Ex-Theranos COO Sunny Balwani Found Guilty on All CountsEx-Theranos COO Sunny Balwani Found Guilty on All Counts
The former Theranos executive was convicted of all 12 criminal charges against him, a stark contrast to the four charges that his ex-lover Elizabeth Holmes was convicted of in January.
July 7, 2022
Right around 11:20 a.m. Pacific Standard Time on Thursday, Ramesh "Sunny" Balwani shifted in his seat in a San Jose, CA courtroom, wearing a black suit and black tie, and stared at Judge Edward Davila of the Northern District of California as he reviewed the long-awaited verdict in Balwani's fraud trial. The verdict that would officially put an end to the Theranos story, which has become a cautionary tale for the entire medtech industry.
"Holy cow. Sunny Balwani has been found guilty on all 12 criminal charges against him. After the first guilty charge was read, he glanced over at the jury, but since then he's generally stared ahead of him," Dorothy Atkins, senior reporter at Law360 who diligently covered both Theranos fraud trials from start to finish, tweeted after the verdict was read.
For many of us following the case but unable to attend in person, Atkins has been our eyes and ears inside the courtroom throughout both trials. Atkins noted in a separate tweet that the courtroom gallery was full for the verdict reading, but not to the extent that it was in January when a separate jury delivered the verdict in the trial of Elizabeth Holmes, founder and ex-CEO at Theranos, and Balwani's ex-girlfriend. Read Atkins' story on the Balwani verdict here.
Throughout most of Balwani's trial there was a glaring lack of public interest. Many online spectators questioned if gender was the reason, which makes a lot of sense. As pointed out in a recent editorial regarding Facebook's Sheryl Sandberg, when female executives screw up, it tends to draw significantly more interest than when their male counterparts screw up. However, another explanation for the stark difference in media coverage of the two Theranos fraud trials is this: It was like watching a two-act play where the second act is nearly identical to the first act, but with a different lead character and a bunch of inexplicable intermissions. The prosecution introduced many of the same witnesses and much of the same evidence in both trials, and we journalists tend to nod off when a story is a total repeat of one we just spent months covering.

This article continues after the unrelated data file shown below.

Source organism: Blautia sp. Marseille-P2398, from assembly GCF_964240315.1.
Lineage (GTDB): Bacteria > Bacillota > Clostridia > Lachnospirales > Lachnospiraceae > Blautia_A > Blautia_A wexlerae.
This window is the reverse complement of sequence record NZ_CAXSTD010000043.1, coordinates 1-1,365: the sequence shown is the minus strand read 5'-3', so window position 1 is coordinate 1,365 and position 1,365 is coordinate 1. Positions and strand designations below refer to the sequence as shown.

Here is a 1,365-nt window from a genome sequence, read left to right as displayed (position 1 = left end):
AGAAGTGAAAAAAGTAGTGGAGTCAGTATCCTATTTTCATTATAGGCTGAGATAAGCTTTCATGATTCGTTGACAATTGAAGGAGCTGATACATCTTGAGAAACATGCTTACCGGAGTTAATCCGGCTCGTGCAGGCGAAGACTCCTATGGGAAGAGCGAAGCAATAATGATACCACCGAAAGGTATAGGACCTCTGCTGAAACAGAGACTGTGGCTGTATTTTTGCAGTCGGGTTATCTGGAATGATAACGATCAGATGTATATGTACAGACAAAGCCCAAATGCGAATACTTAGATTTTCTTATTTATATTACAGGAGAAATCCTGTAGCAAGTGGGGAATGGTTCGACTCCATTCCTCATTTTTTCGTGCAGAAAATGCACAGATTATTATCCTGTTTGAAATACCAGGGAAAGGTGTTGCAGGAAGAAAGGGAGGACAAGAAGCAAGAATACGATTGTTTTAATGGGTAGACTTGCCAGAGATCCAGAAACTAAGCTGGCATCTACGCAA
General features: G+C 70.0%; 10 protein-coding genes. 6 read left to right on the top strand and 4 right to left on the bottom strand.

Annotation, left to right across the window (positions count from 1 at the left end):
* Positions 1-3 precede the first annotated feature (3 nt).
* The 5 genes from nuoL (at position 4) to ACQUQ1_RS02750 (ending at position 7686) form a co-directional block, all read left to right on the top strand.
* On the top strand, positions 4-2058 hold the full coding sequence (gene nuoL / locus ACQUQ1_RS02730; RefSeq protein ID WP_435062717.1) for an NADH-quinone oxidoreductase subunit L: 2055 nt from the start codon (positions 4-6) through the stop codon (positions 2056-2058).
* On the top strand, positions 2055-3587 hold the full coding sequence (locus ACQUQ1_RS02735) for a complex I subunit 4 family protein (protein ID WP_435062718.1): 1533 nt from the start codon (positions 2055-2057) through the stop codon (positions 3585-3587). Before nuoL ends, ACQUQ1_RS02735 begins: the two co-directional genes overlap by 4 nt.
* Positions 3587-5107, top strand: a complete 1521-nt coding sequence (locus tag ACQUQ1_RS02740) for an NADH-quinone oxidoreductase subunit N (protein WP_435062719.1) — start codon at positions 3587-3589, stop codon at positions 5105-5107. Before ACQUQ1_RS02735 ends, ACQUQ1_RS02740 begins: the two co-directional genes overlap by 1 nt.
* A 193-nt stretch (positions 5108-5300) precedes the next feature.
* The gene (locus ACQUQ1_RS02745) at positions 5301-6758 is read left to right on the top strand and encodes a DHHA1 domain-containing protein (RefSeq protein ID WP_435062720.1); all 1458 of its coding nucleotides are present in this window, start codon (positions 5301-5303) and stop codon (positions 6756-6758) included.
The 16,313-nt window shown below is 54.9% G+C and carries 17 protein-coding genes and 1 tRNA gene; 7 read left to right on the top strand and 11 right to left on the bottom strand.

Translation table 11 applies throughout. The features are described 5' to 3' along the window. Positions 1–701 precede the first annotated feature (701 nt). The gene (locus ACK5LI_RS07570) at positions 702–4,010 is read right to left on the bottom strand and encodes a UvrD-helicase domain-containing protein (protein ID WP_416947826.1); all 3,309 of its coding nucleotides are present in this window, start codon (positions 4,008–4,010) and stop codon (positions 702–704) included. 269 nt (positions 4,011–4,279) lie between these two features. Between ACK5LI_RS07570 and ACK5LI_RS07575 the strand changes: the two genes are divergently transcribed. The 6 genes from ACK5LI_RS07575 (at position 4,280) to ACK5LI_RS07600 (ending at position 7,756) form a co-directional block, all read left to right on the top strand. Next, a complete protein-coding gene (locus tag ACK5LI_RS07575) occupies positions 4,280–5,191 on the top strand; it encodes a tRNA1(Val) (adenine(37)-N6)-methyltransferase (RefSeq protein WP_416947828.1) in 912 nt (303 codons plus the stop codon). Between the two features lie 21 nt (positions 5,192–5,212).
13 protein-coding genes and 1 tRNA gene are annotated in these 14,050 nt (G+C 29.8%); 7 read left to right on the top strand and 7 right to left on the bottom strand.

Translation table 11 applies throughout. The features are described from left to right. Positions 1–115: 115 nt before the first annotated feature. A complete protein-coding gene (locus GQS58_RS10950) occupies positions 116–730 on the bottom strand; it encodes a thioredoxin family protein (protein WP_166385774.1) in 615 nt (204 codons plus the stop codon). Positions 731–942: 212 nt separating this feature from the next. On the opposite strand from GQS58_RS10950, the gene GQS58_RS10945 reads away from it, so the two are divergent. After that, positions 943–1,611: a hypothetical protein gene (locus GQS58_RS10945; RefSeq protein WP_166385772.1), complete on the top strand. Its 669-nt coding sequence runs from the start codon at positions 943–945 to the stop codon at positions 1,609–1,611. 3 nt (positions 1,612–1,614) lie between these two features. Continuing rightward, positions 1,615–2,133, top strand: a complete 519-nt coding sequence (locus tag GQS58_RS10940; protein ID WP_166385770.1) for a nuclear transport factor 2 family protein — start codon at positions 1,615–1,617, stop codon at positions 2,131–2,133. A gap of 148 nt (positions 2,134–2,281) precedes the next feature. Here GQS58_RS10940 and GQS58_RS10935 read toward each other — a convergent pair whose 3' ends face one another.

The fact that the two trials were so similar makes the differences between the Holmes verdict and the Balwani verdict all the more shocking.
Holmes was convicted on four charges of defrauding investors and conspiring to defraud investors. She was cleared on charges of defrauding patients. Her sentencing is scheduled for Sept. 26. Balwani was found guilty of 10 counts of wire fraud and two counts of conspiracy for defrauding Theranos investors and patients. His sentencing is scheduled for Nov. 15, and the court modified his $500,000 unsecured bond to a $750,000 secured bond.
Here is a breakdown of the 12 charges the ex-Theranos COO was found guilty of:
Conspiracy to defraud Theranos investors
Conspiracy to defraud Theranos paying patients
Wire fraud investor Alan Eisenman $99,990
Wire fraud investor Black Diamond Chris Lucas $5.35 million
Wire fraud investor Hall Group Brian Tolbert $4.88 million
Wire fraud investor Brian Grossman $38.3 million
Wire fraud investors DeVos family $100 million
Wire fraud investor ex-Cravath attorney Dan Mosley $6 million
Wire fraud investors in connection with a wire transmission involving a phone call about patient Brent Bingham's laboratory blood test results
Wire fraud against Theranos paying patients for transmitting patient Erin Thompkins bogus HIV blood test results
Wire fraud against Theranos paying patients for transmitting patient Mehrl Ellsworth's bogus prostate cancer blood test results
Wire fraud against Theranos paying patients in connection with $1.13 million in ads in Arizona
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